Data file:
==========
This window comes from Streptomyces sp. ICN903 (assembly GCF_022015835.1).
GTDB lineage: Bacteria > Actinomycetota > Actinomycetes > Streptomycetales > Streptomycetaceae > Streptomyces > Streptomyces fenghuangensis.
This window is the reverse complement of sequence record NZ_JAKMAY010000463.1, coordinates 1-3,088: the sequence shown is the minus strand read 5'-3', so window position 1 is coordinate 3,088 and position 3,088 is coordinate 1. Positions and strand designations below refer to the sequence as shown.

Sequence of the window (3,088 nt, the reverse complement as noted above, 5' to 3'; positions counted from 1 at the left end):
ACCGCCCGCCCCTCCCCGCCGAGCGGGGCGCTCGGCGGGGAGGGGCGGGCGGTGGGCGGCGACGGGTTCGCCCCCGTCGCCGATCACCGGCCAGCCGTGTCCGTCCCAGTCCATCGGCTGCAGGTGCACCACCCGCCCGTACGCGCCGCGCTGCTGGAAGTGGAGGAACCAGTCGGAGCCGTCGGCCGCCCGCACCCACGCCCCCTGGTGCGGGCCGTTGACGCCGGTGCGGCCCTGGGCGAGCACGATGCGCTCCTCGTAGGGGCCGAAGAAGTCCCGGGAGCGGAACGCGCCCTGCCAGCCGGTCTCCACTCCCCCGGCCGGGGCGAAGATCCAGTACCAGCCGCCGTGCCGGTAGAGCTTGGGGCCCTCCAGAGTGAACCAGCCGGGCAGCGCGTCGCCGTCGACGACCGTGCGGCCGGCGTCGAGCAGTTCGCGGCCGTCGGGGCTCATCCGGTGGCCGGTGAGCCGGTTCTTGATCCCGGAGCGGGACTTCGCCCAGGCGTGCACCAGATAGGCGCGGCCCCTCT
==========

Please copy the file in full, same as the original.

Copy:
This window comes from Streptomyces sp. ICN903 (assembly GCF_022015835.1).
GTDB lineage: Bacteria > Actinomycetota > Actinomycetes > Streptomycetales > Streptomycetaceae > Streptomyces > Streptomyces fenghuangensis.
This window is the reverse complement of sequence record NZ_JAKMAY010000463.1, coordinates 1-3,088: the sequence shown is the minus strand read 5'-3', so window position 1 is coordinate 3,088 and position 3,088 is coordinate 1. Positions and strand designations below refer to the sequence as shown.

Sequence of the window (3,088 nt, the reverse complement as noted above, 5' to 3'; positions counted from 1 at the left end):
ACCGCCCGCCCCTCCCCGCCGAGCGGGGCGCTCGGCGGGGAGGGGCGGGCGGTGGGCGGCGACGGGTTCGCCCCCGTCGCCGATCACCGGCCAGCCGTGTCCGTCCCAGTCCATCGGCTGCAGGTGCACCACCCGCCCGTACGCGCCGCGCTGCTGGAAGTGGAGGAACCAGTCGGAGCCGTCGGCCGCCCGCACCCACGCCCCCTGGTGCGGGCCGTTGACGCCGGTGCGGCCCTGGGCGAGCACGATGCGCTCCTCGTAGGGGCCGAAGAAGTCCCGGGAGCGGAACGCGCCCTGCCAGCCGGTCTCCACTCCCCCGGCCGGGGCGAAGATCCAGTACCAGCCGCCGTGCCGGTAGAGCTTGGGGCCCTCCAGAGTGAACCAGCCGGGCAGCGCGTCGCCGTCGACGACCGTGCGGCCGGCGTCGAGCAGTTCGCGGCCGTCGGGGCTCATCCGGTGGCCGGTGAGCCGGTTCTTGATCCCGGAGCGGGACTTCGCCCAGGCGTGCACCAGATAGGCGCGGCCCCTCT